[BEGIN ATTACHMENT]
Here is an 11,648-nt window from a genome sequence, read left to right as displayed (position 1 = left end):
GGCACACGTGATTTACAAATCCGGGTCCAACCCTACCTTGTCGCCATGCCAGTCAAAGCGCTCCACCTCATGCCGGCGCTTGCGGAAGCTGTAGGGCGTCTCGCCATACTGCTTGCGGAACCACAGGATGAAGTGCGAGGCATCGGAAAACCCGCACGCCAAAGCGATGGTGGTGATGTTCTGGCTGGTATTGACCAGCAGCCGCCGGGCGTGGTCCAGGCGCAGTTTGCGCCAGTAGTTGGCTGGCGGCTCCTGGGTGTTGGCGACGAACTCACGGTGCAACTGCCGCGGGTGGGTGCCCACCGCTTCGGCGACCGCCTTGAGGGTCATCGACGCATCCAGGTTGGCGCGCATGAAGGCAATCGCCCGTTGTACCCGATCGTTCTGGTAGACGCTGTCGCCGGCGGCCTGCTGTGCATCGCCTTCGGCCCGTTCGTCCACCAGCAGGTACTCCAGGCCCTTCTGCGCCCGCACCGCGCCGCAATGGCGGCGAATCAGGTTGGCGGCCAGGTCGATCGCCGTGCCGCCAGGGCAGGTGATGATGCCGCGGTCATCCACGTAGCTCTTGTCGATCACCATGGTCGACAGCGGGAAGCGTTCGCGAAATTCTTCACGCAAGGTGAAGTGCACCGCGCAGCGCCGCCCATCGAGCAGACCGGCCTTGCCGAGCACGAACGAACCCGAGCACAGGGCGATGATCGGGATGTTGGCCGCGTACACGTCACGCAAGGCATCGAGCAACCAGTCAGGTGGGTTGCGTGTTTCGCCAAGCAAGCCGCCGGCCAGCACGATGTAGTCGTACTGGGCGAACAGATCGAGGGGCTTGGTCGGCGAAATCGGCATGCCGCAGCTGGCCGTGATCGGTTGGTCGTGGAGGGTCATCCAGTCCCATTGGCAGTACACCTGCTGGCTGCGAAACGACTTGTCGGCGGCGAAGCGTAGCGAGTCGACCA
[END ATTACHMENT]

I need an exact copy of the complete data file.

Here is an 11,648-nt window from a genome sequence, read left to right as displayed (position 1 = left end):
GGCACACGTGATTTACAAATCCGGGTCCAACCCTACCTTGTCGCCATGCCAGTCAAAGCGCTCCACCTCATGCCGGCGCTTGCGGAAGCTGTAGGGCGTCTCGCCATACTGCTTGCGGAACCACAGGATGAAGTGCGAGGCATCGGAAAACCCGCACGCCAAAGCGATGGTGGTGATGTTCTGGCTGGTATTGACCAGCAGCCGCCGGGCGTGGTCCAGGCGCAGTTTGCGCCAGTAGTTGGCTGGCGGCTCCTGGGTGTTGGCGACGAACTCACGGTGCAACTGCCGCGGGTGGGTGCCCACCGCTTCGGCGACCGCCTTGAGGGTCATCGACGCATCCAGGTTGGCGCGCATGAAGGCAATCGCCCGTTGTACCCGATCGTTCTGGTAGACGCTGTCGCCGGCGGCCTGCTGTGCATCGCCTTCGGCCCGTTCGTCCACCAGCAGGTACTCCAGGCCCTTCTGCGCCCGCACCGCGCCGCAATGGCGGCGAATCAGGTTGGCGGCCAGGTCGATCGCCGTGCCGCCAGGGCAGGTGATGATGCCGCGGTCATCCACGTAGCTCTTGTCGATCACCATGGTCGACAGCGGGAAGCGTTCGCGAAATTCTTCACGCAAGGTGAAGTGCACCGCGCAGCGCCGCCCATCGAGCAGACCGGCCTTGCCGAGCACGAACGAACCCGAGCACAGGGCGATGATCGGGATGTTGGCCGCGTACACGTCACGCAAGGCATCGAGCAACCAGTCAGGTGGGTTGCGTGTTTCGCCAAGCAAGCCGCCGGCCAGCACGATGTAGTCGTACTGGGCGAACAGATCGAGGGGCTTGGTCGGCGAAATCGGCATGCCGCAGCTGGCCGTGATCGGTTGGTCGTGGAGGGTCATCCAGTCCCATTGGCAGTACACCTGCTGGCTGCGAAACGACTTGTCGGCGGCGAAGCGTAGCGAGTCGACCA